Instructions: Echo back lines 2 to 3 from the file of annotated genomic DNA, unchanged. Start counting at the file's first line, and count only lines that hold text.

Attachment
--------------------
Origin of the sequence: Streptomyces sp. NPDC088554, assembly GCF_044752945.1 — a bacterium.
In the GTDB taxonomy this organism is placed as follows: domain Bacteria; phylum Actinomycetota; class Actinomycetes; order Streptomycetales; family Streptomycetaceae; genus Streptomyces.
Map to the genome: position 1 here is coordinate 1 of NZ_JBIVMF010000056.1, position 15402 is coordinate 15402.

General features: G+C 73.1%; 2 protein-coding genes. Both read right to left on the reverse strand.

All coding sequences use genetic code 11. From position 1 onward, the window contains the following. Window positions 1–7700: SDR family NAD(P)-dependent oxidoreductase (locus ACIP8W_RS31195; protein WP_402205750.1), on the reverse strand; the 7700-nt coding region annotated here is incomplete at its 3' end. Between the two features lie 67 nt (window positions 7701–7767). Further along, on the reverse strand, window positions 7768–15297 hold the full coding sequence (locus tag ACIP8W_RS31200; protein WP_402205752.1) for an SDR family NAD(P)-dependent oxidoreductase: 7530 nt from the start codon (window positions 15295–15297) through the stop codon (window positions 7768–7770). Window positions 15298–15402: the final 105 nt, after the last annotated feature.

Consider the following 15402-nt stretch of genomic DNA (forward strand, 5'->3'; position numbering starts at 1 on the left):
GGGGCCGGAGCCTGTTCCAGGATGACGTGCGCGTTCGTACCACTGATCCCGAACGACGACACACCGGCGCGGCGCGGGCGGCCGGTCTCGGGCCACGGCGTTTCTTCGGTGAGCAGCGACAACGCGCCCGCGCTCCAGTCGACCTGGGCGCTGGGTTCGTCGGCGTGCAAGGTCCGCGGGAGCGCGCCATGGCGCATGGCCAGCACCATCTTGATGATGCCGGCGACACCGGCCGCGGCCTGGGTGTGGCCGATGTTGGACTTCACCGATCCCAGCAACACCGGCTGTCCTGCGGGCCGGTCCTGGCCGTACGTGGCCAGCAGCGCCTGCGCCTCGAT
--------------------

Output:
In the GTDB taxonomy this organism is placed as follows: domain Bacteria; phylum Actinomycetota; class Actinomycetes; order Streptomycetales; family Streptomycetaceae; genus Streptomyces.
Map to the genome: position 1 here is coordinate 1 of NZ_JBIVMF010000056.1, position 15402 is coordinate 15402.